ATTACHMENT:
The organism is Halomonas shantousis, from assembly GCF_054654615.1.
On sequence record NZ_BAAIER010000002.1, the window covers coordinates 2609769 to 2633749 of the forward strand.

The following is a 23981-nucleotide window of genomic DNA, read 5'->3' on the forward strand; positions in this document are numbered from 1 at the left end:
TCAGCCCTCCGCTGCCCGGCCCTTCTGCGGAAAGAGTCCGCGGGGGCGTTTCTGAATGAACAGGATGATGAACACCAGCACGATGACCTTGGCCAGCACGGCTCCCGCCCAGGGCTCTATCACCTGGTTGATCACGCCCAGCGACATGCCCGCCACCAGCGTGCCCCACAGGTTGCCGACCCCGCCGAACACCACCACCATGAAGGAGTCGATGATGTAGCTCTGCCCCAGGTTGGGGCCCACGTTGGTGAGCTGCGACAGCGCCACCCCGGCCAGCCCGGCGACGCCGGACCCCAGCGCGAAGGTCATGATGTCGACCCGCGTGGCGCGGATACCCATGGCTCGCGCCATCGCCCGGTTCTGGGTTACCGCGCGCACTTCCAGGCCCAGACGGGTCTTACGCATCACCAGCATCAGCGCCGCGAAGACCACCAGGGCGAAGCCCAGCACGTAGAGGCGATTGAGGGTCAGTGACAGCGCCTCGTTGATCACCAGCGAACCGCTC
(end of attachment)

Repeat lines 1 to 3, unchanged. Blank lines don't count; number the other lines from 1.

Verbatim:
The organism is Halomonas shantousis, from assembly GCF_054654615.1.
On sequence record NZ_BAAIER010000002.1, the window covers coordinates 2609769 to 2633749 of the forward strand.

The following is a 23981-nucleotide window of genomic DNA, read 5'->3' on the forward strand; positions in this document are numbered from 1 at the left end: